A thousand people have a thousand different ideas about the metaverse. But most technologists agree that Metaverse is the next chapter on the Internet. However, such a consensus will stop short, as there are many different ways of thinking about these “chapters”.
One camp focused on the mode of interaction. The first chapter is the Internet to read text and look at pictures. The second chapter is the mobile Internet of video consumption and use of various applications. Chapter Three is the Metaverse, a real-time, three-dimensional, fully immersive Internet experience.
Another camp focuses on the idea of value distribution and relies on blockchain technology. Chapters one and two are both centralized internet informationwhile chapter three, called Web 3.0, is decentralized valuable internet.
The first chapter is about read-only web portals plus personal and therefore semi-centralized websites. The second chapter is about reading and writing (think blogging and social media), and is often centered on major tech platforms. Web 3.0 is read, written and clean, where the data belongs to the users, accelerated by the magic of the blockchain.
For China’s search engine giant Baidu Inc., all these different ideas are well received and accepted. Unlike other technology leaders like Meta and ByteDance, which push for their own metaverse visions, which I mentioned earlier, Baidu is a tech path agnostic.
“We can provide the API (application programming interface) and SDK (software development kit) technology capabilities needed to create a dynamic metaverse, so that everyone can move forward and not have to spend energy to accomplish these basic tasks, “Ma Jie, vice president of Baidu who also leads the company’s metaverse project called XiRang, told me in a recent interview. “Our character is very open.”
Ma clarified a fundamental confusion about Baidu’s XiRang project. In December, the Beijing -based company held an AI developer conference on a futuristic virtual world created by Baidu called Creator City on the XiRang platform.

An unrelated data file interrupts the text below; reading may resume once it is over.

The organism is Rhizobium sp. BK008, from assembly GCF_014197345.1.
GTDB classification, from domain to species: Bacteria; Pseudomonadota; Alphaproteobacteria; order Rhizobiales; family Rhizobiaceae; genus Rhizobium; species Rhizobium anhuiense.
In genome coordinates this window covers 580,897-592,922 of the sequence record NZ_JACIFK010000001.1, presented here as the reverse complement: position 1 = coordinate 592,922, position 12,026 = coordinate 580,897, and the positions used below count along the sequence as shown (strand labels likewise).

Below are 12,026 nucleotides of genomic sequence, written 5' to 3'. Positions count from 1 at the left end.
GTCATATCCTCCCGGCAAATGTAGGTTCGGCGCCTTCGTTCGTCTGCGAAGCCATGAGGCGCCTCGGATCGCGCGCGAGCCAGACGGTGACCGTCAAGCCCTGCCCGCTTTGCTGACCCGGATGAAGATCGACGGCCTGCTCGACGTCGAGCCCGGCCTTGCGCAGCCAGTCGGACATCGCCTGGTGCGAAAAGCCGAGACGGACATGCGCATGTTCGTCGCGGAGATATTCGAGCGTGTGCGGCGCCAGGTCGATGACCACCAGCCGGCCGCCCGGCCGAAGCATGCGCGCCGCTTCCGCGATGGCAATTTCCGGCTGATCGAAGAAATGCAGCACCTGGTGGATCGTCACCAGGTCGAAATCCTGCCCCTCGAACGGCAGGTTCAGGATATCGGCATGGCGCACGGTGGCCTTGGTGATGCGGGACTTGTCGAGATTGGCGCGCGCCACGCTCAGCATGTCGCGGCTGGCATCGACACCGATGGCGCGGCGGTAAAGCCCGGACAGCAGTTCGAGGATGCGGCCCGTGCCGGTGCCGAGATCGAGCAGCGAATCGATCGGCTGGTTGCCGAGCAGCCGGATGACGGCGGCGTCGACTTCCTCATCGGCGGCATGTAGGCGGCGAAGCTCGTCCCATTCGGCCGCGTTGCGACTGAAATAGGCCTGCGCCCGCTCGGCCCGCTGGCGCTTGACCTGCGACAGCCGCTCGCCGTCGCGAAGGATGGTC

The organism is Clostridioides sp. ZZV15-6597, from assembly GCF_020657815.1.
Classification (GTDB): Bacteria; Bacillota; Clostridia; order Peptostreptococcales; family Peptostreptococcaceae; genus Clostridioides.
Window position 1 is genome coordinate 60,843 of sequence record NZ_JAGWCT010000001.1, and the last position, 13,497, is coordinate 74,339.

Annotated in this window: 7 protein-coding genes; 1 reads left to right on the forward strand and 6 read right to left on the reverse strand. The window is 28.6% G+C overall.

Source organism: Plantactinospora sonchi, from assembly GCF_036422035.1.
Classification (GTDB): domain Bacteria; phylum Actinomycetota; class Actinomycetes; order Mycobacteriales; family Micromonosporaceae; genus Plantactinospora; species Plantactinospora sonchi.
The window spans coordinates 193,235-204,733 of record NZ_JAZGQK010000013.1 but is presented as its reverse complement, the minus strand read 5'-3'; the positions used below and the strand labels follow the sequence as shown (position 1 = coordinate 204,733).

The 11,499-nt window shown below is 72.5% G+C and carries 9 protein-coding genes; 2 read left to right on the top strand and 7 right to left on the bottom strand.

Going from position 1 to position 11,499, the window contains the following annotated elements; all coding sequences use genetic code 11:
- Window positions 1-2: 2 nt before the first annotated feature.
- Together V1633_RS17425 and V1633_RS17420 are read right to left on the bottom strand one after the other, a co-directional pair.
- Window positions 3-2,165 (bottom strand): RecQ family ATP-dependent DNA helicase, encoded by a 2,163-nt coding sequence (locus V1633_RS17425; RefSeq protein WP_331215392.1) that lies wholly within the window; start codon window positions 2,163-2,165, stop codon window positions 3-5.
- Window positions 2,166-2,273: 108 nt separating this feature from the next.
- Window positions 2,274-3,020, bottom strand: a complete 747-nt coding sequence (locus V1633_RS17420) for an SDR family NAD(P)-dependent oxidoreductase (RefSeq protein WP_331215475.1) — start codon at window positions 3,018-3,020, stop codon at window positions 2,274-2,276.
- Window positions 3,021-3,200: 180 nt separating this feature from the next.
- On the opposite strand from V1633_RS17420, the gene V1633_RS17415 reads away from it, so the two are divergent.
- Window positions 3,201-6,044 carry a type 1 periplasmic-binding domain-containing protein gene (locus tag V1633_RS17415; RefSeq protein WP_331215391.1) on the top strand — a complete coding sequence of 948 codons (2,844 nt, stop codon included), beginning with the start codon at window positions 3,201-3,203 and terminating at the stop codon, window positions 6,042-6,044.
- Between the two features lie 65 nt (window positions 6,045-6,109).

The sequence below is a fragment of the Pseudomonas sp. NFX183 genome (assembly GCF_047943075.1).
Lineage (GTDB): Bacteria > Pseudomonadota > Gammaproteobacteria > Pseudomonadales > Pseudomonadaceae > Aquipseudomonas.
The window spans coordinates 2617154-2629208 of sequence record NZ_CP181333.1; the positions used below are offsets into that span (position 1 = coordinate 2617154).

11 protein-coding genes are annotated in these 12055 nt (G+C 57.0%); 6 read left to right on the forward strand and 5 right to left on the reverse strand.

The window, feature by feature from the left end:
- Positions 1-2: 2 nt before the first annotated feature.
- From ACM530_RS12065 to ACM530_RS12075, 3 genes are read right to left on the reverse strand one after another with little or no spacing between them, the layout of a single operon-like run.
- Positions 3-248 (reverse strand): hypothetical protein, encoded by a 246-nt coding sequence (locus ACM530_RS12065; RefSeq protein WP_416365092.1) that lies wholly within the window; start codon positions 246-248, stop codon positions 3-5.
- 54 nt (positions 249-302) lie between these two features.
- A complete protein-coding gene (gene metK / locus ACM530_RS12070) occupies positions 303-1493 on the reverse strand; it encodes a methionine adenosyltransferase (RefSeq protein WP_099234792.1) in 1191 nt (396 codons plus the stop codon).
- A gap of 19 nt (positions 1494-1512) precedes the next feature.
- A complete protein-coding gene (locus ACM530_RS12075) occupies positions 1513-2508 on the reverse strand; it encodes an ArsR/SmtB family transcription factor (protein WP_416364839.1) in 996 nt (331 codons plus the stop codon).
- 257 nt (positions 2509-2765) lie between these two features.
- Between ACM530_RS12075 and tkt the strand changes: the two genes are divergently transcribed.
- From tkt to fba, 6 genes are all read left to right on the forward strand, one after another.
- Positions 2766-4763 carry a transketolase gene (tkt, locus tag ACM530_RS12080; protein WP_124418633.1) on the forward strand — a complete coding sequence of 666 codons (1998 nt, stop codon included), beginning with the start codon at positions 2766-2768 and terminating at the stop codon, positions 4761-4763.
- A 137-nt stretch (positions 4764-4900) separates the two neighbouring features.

Many media have compared Creator City to XiRang, which is incorrectly described as a mobile app. In fact, XiRang is an invisible network of technology capabilities developed by Baidu to support metaverse growth. Creator City is just a showcase that Baidu used to build the XiRang platform to show what XiRang can do.
Think of XiRang as a SaaS (Software as a Service) provider, but for the metaverse. Developers and content creators can license or purchase these capabilities to help their metaverse projects, whether it’s a metaverse game company looking to create a new metaverse game or a metaverse social network app hoping to improve his product.
XiRang for metaverse as well as Baidu Brain for artificial intelligence. Baidu Brain, the company’s open AI platform, offers hundreds of basic AI capabilities and hundreds of thousands of models for developers. XiRang, similarly, wants to be the cause of the founders of the metaverse.
How does Baidu plan to make money in this relatively relaxed way? The company basically does hard and perhaps low work. In addition, the SaaS track in the Chinese technology market is particularly difficult for many idiosyncratic reasons.
Ma’s answer was enough of a reasonable gain. After all, many of the technical challenges in the metaverse such as rendering lag, cloud rendering, VR headset issues such as weight and dizziness, limits on the number of avatars hosted in a virtual environment, and many others still take a long time to resolve. .
Being early, comprehensive (in technology capabilities) and patient will help Baidu. Unselfishness is another advantage. But whether Baidu’s metaverse strategy will work in the end is anyone’s prediction. At the very least, the Chinese search engine is unique in its metaverse strategy.
Below is an edited Q&A of our conversation.
Nina Xiang: How did Baidu develop the metaverse strategy?
My Jie: Baidu’s VR team has been working on VR since 2016. At the start of the Covid pandemic, we thought it would be beneficial to use our VR technology to be able to facilitate large virtual events. We started the XiRang project in 2020, and previously it was not called metaverse.
I personally think the metaverse would be a good candidate for Web 3.0. It doesn’t matter what names we use to describe it. We can see the evolution of computing interactions, and there are clearly huge opportunities for the next innovation in user interaction and immersive experiences.
What is XiRang trying to do?
This is the infrastructure of the metaverse. Twenty years ago, if you wanted to build a website, you had to learn how to buy servers, configure things like software stacks, and so on. It can take months to prepare these elements.